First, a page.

Posts Tagged ‘selenium tips’

Lessons Learned: Migrating from Selenium 1 to Selenium 2

July 21st, 2011 by Roger Hu

This guest blog post was written by Roger Hu, Software Engineer at Hearsay Social.

At Hearsay Social, we’ve upgraded our testing environment to use Selenium 2. We made the switch because there was enough evidence to suggest a huge 2-4x performance increase. Having learned a few lessons along the way, we thought it would be helpful to share what we found, especially for those who are considering making the transition.

  • Since Selenium 2 is redesigned to leverage what works best for the browser, whether it’s a NPAPI plugin in Firefox or a DLL module for IE, we’ve discovered a huge performance gain, especially in Internet Explorer (IE) browsers that have much slower JavaScript engines. The new approach seems to allow us to run Selenium more conveniently on Internet Explorer browsers without the hassle of changing the security options because of all the exceptions that were thrown as a result of the older JavaScript-based architecture.
  • Selenium 2 gets closer to simulating the behavior of a user on a browser.  In Selenium 2, the DOM element that is actually clicked is determined by the X/Y coordinates of the mouse event. Therefore, if you attempt to search for a DOM element that is hidden or obstructed by another element, the top element will always be fired and you might encounter ElementNotVisibleException errors from the Selenium server. You need to keep this issue in mind when rewriting your tests, since Selenium 1 versions may not have had this restriction. (We use the Django web framework and the popular django-debug-toolbar, which adds a popup overlay in our web application that has to be disabled in our application during Selenium tests.)
  • We’ve found that the new Selenium 2 WebDriver-based API is easier to train our developers to use. The documentation for Selenium 2 is still somewhat sparse, especially for the updated Python bindings, so digging into the source code (in our case, remote/ and remote/ code) is still the best way to learn what API commands are available. While Java developers may have access to WebDriverBackedSeleniumclass that can use existing Selenium 1 code while leveraging the WebDriver-based API, we didn’t find any similar support for Python. So we took the plunge and refactored most of our tests.


        def tag_name(self):
            """Gets this element's tagName property."""
            return self._execute(Command.GET_ELEMENT_TAG_NAME)['value']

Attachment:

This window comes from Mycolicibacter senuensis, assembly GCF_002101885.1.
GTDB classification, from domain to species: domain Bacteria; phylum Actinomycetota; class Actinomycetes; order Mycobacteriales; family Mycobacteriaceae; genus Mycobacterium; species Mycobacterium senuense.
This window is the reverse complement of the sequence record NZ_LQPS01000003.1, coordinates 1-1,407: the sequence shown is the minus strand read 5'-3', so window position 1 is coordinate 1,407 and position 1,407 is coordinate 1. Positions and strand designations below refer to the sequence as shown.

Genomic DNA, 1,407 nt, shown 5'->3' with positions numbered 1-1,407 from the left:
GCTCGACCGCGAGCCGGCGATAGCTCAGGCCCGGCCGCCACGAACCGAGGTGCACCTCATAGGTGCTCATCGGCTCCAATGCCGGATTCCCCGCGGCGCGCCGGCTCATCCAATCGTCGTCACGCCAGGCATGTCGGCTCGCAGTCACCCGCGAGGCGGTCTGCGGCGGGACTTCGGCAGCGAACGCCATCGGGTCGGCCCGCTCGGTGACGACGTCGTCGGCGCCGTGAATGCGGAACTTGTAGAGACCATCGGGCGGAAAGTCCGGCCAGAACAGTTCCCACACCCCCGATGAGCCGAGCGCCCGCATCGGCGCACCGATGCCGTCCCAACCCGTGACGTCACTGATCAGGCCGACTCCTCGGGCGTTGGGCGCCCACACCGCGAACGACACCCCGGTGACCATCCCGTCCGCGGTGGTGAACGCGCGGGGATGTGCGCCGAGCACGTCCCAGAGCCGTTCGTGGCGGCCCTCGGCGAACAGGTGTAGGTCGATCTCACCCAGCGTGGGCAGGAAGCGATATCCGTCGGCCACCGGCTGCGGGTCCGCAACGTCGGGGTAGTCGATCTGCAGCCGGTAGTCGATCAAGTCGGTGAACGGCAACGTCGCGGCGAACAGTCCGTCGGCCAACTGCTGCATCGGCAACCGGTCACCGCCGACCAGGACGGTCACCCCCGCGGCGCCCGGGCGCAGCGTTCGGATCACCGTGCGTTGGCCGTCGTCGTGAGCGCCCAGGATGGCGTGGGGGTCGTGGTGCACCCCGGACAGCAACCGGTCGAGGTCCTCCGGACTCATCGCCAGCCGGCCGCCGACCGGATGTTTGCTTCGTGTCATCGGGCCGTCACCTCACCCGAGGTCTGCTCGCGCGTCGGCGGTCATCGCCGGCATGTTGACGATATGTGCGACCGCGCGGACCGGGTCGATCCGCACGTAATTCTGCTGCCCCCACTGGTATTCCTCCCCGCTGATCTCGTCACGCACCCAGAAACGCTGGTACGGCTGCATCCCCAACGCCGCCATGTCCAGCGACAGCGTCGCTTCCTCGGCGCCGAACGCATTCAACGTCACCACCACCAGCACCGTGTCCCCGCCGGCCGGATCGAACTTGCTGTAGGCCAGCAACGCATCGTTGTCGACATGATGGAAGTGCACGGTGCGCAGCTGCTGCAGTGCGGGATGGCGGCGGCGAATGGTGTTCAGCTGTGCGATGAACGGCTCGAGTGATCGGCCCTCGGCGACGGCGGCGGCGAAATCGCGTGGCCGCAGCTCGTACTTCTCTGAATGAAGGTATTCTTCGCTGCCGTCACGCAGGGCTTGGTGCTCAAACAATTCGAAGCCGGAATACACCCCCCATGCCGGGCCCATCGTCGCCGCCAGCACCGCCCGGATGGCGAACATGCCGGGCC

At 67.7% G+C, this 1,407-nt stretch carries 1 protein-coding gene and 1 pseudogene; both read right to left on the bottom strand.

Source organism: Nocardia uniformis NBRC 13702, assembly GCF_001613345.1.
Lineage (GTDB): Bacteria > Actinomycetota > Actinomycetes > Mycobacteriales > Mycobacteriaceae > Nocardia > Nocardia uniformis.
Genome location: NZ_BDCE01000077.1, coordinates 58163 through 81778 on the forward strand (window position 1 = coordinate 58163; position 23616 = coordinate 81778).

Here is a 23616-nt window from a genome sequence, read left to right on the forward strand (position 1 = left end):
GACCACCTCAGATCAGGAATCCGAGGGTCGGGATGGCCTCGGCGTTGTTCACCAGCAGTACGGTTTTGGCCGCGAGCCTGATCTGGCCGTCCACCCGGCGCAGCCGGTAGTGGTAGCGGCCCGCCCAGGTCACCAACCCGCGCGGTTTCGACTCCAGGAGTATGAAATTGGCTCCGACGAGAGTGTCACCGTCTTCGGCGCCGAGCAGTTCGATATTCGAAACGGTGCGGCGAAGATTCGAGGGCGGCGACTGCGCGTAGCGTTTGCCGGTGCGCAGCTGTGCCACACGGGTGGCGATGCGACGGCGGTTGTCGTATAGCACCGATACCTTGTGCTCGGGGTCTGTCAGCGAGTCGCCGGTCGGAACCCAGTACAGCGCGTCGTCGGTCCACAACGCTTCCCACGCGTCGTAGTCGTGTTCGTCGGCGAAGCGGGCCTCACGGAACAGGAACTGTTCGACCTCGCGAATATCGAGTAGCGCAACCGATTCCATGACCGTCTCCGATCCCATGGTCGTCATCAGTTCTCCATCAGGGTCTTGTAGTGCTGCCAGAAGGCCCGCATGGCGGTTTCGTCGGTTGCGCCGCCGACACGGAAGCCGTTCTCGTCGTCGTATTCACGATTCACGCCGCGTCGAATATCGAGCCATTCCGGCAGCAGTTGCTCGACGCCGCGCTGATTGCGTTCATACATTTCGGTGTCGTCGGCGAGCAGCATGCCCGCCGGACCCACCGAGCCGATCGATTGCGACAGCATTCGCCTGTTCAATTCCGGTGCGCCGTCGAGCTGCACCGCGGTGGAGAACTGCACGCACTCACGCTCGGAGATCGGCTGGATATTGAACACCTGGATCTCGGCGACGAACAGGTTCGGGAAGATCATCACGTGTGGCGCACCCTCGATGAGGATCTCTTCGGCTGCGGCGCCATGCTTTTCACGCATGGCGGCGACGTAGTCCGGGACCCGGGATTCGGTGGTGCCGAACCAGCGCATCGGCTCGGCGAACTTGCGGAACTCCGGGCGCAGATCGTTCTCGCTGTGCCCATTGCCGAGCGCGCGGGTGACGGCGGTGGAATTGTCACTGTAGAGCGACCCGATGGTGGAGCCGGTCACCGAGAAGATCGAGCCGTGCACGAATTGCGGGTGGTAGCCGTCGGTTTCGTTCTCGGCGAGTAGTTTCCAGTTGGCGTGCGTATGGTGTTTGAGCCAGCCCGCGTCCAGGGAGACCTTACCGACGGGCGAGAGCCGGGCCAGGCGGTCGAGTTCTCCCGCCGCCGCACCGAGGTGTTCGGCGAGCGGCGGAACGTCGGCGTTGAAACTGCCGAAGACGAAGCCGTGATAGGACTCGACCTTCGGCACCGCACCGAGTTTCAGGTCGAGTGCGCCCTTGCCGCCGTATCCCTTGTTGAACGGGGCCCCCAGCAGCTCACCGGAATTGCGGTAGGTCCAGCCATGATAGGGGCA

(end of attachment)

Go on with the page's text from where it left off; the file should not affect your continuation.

def text(self):
            """Gets the text of the element."""
            return self._execute(Command.GET_ELEMENT_TEXT)['value']
        def click(self):
            """Clicks the element."""
        def submit(self):
            """Submits a form."""
        def clear(self):
            """Clears the text if it's a text entry element."""

On the server-end, it’s important to study how the client API is sending remote commands by reviewing the JsonWireProtocol document posted on the Selenium Wiki, especially since Sauce Labs provides you with the raw logs to see what commands are actually being issued by the client.

  • While experimenting with Selenium 2, we found it much easier to test out the new WebDriver API by downloading and running the Selenium server locally. This way, your connection won’t constantly timeout as a result of using your Sauce Labs account, giving you more freedom to experiment with all the various commands. If you need to run browser tests against an external site while using your own machine to drive the browser interactions, you can setup a reverse SSH tunnel and then experiment with Selenium 2 API by setting debugger breakpoints and testing out the API bindings. In the long-term, though, you definitely want to use Sauce Labs for hosting all the virtual machines in the cloud for running your browser tests!
  • If you’re interested in using Firebug to help debug your application, Selenium 2 also provides a way to inject Firefox profiles. You can create a Firefox profile with this plug-in extension, and Selenium 2 includes an API that will base-64, zip-encode the profile that will be downloaded by the remote host. Note that this approach works best if you’re running the Selenium server locally, since using it over a Sauce Labs instance only gives you access to view the video.